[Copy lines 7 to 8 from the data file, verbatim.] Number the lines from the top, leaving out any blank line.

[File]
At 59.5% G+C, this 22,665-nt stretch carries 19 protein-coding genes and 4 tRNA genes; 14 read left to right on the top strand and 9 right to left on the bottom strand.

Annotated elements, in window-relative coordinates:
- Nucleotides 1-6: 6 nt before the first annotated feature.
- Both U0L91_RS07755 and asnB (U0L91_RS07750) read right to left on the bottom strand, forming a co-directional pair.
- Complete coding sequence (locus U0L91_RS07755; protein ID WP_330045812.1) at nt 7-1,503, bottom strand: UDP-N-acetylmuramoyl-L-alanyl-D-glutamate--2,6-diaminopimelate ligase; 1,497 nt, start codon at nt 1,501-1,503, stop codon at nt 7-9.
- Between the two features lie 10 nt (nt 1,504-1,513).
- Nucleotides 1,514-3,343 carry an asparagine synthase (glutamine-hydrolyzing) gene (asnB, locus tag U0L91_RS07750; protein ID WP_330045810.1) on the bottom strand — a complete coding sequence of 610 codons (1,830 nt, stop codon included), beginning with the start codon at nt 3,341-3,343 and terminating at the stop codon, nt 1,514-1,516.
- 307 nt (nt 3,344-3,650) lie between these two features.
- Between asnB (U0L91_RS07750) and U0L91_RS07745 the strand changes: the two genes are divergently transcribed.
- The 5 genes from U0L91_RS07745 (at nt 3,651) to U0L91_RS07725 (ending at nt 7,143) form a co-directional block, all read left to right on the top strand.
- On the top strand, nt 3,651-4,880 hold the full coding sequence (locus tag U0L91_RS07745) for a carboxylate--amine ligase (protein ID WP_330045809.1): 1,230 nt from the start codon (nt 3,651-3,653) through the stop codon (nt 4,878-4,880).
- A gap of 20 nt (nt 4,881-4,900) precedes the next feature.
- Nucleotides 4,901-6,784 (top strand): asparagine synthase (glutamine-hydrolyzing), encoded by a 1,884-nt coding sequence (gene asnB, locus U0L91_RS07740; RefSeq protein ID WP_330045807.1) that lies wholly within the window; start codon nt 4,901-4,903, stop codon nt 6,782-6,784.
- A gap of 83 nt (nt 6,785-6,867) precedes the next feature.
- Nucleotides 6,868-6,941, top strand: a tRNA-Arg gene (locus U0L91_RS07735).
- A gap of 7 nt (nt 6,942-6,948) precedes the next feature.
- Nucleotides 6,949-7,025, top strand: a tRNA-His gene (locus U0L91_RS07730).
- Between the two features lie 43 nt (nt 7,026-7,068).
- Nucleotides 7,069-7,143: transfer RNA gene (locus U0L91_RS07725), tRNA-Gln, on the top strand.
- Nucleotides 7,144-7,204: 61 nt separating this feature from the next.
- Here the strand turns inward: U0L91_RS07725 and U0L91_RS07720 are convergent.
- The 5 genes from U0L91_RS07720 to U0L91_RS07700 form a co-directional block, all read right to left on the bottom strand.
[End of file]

- Nucleotides 1,514-3,343 carry an asparagine synthase (glutamine-hydrolyzing) gene (asnB, locus tag U0L91_RS07750; protein ID WP_330045810.1) on the bottom strand — a complete coding sequence of 610 codons (1,830 nt, stop codon included), beginning with the start codon at nt 3,341-3,343 and terminating at the stop codon, nt 1,514-1,516.
- 307 nt (nt 3,344-3,650) lie between these two features.